An inter vivos trust is one that the trustor creates during his lifetime, while a testamentary trust takes effect after the death of the trustor. Unlike a testamentary trust, an inter vivos trust does not go through probate. A testamentary trust or a will must pass through probate before it can take effect. An inter vivos trust is not subject to public records as opposed to a testamentary trust. the trustor can choose to transfer assets to the beneficiary immediately after death, or at a designated time. 

Assets passed through a trust do not avoid estate tax, and as such, they are included in the taxable estate. The federal estate tax currently applies to estates that are worth more than $5.43 million. However, it is not the same at the state level. While some states apply tax to estates of moderate amounts, some actually apply no tax at all. 

For clarity purposes, let’s see some examples of an inter vivos trust below:

Inter Vivos Examples

One of the examples of an inter vivos trust is when a parent decides to set up an education fund for his child’s college education. The parent can be the trustee until he is no longer able, at this time a named trustee takes up responsibility. Let’s see another example. If John wants to hand over his landed property to his cousin James, a trust will be created by John, stating James as the beneficiary of the property. The trust will also indicate when the ownership of the property will take effect. Prior to that time, John can still retain ownership of the property and receive the income generated by the property. We also refer to this as an inter vivos trust.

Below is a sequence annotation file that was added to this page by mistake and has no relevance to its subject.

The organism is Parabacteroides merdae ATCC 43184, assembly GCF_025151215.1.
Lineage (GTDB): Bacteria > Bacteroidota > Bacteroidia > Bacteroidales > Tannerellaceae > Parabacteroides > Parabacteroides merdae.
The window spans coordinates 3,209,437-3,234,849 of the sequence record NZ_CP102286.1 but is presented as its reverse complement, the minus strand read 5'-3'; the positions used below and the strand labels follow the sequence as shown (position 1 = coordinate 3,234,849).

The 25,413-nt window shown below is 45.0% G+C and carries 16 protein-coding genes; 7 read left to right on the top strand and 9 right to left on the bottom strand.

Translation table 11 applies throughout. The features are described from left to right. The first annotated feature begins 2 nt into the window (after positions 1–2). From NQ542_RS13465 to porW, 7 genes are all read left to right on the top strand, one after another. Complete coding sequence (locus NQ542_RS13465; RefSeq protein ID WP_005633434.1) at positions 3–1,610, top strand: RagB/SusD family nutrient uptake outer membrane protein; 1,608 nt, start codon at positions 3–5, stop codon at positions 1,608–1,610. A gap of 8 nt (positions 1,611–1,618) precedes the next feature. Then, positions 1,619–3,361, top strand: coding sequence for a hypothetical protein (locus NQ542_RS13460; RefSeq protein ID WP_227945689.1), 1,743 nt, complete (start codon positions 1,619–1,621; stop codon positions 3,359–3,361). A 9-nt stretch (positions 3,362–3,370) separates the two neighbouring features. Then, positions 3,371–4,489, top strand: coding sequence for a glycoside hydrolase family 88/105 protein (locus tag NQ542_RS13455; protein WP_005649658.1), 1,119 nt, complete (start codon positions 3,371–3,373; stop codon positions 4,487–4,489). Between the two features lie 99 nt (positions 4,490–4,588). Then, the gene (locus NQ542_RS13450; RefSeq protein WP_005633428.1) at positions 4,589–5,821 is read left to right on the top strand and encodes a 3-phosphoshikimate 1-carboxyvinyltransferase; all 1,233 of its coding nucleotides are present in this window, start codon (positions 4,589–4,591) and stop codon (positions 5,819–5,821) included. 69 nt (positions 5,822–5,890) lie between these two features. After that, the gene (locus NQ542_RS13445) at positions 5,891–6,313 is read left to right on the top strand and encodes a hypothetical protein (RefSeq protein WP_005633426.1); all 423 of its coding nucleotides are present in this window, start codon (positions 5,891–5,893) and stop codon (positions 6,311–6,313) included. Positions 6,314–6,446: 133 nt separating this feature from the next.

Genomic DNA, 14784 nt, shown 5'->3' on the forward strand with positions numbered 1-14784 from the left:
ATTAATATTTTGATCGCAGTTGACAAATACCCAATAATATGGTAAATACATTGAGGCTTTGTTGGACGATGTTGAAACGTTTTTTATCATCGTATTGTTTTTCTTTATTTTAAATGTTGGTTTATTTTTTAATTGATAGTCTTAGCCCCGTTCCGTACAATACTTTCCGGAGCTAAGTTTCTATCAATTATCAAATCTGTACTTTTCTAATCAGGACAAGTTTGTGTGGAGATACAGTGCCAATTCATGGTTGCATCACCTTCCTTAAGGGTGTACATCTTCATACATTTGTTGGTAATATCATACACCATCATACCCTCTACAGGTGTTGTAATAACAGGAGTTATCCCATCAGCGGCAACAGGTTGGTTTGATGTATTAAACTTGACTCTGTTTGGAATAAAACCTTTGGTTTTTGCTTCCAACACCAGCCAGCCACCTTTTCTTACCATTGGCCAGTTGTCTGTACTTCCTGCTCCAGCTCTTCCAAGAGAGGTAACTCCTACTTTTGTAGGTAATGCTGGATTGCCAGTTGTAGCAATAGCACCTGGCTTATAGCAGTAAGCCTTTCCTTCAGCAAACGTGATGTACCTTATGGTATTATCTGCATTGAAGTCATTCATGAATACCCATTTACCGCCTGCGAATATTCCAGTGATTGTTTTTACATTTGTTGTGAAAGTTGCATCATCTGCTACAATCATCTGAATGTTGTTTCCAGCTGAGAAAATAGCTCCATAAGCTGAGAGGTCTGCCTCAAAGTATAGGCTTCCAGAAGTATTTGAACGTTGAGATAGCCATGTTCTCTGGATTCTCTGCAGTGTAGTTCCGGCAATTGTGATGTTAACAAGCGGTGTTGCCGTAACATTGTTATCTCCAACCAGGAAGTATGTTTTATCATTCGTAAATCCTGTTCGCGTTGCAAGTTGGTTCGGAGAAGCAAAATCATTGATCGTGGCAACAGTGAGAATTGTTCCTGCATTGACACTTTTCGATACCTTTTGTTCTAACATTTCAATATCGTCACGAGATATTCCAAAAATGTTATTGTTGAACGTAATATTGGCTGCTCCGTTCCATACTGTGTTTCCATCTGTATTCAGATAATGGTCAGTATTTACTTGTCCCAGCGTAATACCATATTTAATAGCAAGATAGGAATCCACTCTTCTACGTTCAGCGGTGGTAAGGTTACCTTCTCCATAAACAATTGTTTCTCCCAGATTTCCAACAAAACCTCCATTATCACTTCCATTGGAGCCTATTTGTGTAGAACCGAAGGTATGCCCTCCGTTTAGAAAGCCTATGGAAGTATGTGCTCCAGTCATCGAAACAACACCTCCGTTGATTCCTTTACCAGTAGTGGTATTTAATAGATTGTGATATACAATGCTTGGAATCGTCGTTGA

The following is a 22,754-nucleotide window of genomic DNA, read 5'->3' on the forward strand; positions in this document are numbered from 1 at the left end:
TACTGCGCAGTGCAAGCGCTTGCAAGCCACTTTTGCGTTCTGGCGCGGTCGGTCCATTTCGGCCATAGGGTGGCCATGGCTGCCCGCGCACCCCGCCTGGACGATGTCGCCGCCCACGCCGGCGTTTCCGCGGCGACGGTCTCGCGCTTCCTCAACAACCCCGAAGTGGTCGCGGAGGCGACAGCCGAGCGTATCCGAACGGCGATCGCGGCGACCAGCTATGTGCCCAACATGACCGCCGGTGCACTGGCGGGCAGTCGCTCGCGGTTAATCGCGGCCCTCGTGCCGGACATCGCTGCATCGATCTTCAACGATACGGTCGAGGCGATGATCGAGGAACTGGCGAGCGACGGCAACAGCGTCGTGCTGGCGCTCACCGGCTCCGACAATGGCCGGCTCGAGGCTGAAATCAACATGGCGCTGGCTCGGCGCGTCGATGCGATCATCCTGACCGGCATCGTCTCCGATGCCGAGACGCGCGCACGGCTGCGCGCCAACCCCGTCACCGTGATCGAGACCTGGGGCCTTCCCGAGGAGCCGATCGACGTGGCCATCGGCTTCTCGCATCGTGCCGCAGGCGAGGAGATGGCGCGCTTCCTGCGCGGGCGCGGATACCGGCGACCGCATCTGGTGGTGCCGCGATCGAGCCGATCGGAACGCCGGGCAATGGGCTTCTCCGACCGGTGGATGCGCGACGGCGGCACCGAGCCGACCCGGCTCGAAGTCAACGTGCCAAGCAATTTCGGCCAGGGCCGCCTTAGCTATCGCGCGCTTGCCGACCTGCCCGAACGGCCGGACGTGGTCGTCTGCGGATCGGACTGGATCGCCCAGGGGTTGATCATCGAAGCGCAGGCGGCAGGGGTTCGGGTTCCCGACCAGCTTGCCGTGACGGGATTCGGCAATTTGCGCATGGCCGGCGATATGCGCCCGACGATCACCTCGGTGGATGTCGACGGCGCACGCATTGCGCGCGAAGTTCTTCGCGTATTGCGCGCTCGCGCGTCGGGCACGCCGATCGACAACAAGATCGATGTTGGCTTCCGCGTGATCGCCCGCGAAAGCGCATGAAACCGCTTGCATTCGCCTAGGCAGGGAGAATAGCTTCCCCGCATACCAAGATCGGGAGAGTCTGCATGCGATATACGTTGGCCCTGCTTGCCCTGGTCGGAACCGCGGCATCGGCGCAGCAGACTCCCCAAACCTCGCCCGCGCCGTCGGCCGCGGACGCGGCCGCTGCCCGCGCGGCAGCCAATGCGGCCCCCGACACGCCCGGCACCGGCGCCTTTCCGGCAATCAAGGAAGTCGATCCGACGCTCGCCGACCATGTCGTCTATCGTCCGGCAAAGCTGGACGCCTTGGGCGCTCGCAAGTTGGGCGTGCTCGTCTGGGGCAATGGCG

However, John may decide to cancel the trust. Will it be possible? This brings us to the two categories of inter vivos trust: revocable trust and irrevocable inter vivos trust.

Revocable Inter Vivos Trust

A revocable inter vivos trust allows the trustor or grantor to make changes to the trust. Most times, the trust creator assumes the duties of the trustee until he is no longer capable. In that case, a named trustee takes over the managing and distribution of assets. The trustor can cancel the trust, and receive payment for any income earned in the trust. Revocable trusts are quite flexible, the trustor gets to make some adjustments from time to time, and can cancel the trust entirely.